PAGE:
Local Law 26 of 2004 was created to improve the fire mitigation capabilities of NYC buildings, and to allow safe evacuation during an emergency. The law outlines many requirements, but perhaps the most demanding is to install an automatic sprinkler system for all buildings with a height of at least 100 ft, and classified as Business Group E as of 2004 (business occupancies are now called Group B).
All buildings covered by LL26 were required to have automatic sprinkler system and a certification of compliance by July 1, 2019. The project and its corresponding investment can be sizable in a large building, and this article will give you some recommendations to meet LL26 while optimizing costs.
1) Get Professional Consulting and Design Services
A basic rule in engineering is that cost savings start from the design phase. In the case of sprinkler systems, you will want a layout that provides full building coverage with the lowest number of sprinkler heads and shortest piping length that is feasible. Ideally, the design firm and installation contractor should be separate companies, since that ensures the system layout is specified by a neutral third party.
Keep in mind that the fire protection requirements established in NYC building codes are among the most demanding in the world, and in the case of LL26 there was a deadline to meet (July 1, 2019). Ideally, the sprinkler system design should fully meet NYC codes from the first version, completing paperwork as soon as possible and proceeding with installation. Remember that only Registered Design Professionals can obtain project permits from the NYC Department of Buildings, giving you even more reasons to work with qualified designers.
2) Optimize Standpipe Design to Reduce Costs
Standpipe requirements are determined in great part by sprinkler system characteristics, so it is in your best interest to design a system that minimizes standpipe costs. For example, all high-rise buildings require Class III standpipe systems, which have the following features:
- 1.5-inch hose connections for buildings occupants
- 2.5-inch hose connections for the NYC Fire Department
However, if the building is fully equipped with automatic sprinklers, the code allows a simpler Class I standpipe, as long as it meets the requirements in Article 905.3 of the NYC Building Code. These requirements include the locked storage cabinets with firefighting equipment every 10 levels starting at the bottom floor, and using hose valve caps that are fastened to their respective valves with chains.
3) Get a Sprinker System Design that Simplifies the Installation Process
Installing a sprinkler system in an occupied building can be disruptive, especially when sprinkler heads are required above offices and other workspaces. However, fire protection engineers can simplify sprinkler installations in occuped buildings with smart design features. The following are some examples:
- Designing a layout where sprinkler mains run above corridors or other areas that are not workspaces, to simplify their installation.
- Using exposed sidewall sprinklers whenever possible in occupied areas, to minimize ceiling work.
Working with a contractor who performs night work is also recommended. This comes with an extra labor cost, but it may be necessary to install sprinklers without disruption in occupied areas. Also consider that LL26 violations generate quarterly fees, and installing sprinklers quickly will pay off.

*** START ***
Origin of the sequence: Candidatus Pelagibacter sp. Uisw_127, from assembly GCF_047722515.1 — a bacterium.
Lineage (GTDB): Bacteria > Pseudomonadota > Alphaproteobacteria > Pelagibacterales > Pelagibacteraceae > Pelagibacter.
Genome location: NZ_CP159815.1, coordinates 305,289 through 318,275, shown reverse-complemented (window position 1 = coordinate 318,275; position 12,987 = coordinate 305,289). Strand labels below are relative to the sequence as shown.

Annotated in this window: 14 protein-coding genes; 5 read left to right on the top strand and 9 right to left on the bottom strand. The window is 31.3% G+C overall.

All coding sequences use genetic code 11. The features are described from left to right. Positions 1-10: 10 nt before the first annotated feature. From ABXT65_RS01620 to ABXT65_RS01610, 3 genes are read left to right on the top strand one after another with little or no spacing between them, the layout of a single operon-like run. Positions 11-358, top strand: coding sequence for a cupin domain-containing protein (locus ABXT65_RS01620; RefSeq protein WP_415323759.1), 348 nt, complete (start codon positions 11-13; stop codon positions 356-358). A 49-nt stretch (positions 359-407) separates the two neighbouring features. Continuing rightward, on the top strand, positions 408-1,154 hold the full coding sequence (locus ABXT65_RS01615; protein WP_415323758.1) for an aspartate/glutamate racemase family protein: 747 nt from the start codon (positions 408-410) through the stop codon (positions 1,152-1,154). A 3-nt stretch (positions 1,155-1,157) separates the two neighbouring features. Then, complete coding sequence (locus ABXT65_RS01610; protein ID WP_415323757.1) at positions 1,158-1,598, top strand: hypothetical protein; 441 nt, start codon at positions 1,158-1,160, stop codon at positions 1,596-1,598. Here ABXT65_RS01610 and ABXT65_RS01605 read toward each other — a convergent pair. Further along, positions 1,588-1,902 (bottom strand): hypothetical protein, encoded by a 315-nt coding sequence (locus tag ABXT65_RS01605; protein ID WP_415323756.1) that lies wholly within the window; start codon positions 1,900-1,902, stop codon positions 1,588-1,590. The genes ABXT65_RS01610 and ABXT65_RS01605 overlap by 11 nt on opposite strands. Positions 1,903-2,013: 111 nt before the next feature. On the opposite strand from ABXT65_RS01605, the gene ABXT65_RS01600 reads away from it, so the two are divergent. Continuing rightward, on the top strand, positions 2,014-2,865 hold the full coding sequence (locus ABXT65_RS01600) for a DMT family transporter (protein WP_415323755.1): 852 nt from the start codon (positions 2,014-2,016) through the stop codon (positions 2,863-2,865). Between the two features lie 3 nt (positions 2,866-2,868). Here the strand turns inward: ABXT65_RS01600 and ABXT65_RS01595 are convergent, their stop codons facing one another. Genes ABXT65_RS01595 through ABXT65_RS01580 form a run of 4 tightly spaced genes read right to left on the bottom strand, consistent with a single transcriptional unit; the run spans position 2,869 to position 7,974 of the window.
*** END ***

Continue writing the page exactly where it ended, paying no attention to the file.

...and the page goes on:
4) Schedule Sprinkler Installation with other Building Upgrades
Installation of an automatic sprinkler system can be very disruptive for a building, since it is necessary to install piping above the ceiling. In the case of large office buildings like those covered by LL26, you will also need an automatic wet standpipe and a fire pump. The fire pump can be avoided in smaller buildings by using a manual standpipe, but this is not possible in high-rise constructions, where the automatic wet standpipe is mandatory.
Since a large-scale building modification will be carried out, it represents an opportunity for other building upgrades that would also be disruptive as separate projects. For example, if the building uses inefficient T12 fluorescent fixtures, you can schedule an LED retrofit along with sprinkler head installation. You can also inspect air ducts and other similar systems that are typically above the ceiling.
If you have planned a major renovation with interior architectural changes, arrange a meeting between the architects and the sprinkler system designers. They can work together to ensure full sprinkler coverage with the lowest sprinkler head count, according to the proposed architectural modifications.
5) Start the Project as Soon as Possible
As of December 2019, the deadline to have a fully-sprinklered building was almost six months ago, and the project can take over a year for design, installation, paperwork and inspections. Since the NYC Department of Buildings issues quarterly fines for LL26 violations, it is in your best interest to proceed as soon as possible.
If you take too long, both the design firm and installation contractor may have to work overtime, which translates into a higher labor costs and a more expensive project. Starting the project soon minimizes the risk of a late delivery and helps reduce project cost.
Remember a basic rule of project management: when dealing with scope, cost and time, you must give up on one aspect to enhance another. Since scope cannot be compromised when dealing with fire protection systems, the only way to speed up an automatic sprinkler system project is by paying more. Do not underestimate the time required to fully equip a large building with automatic sprinklers.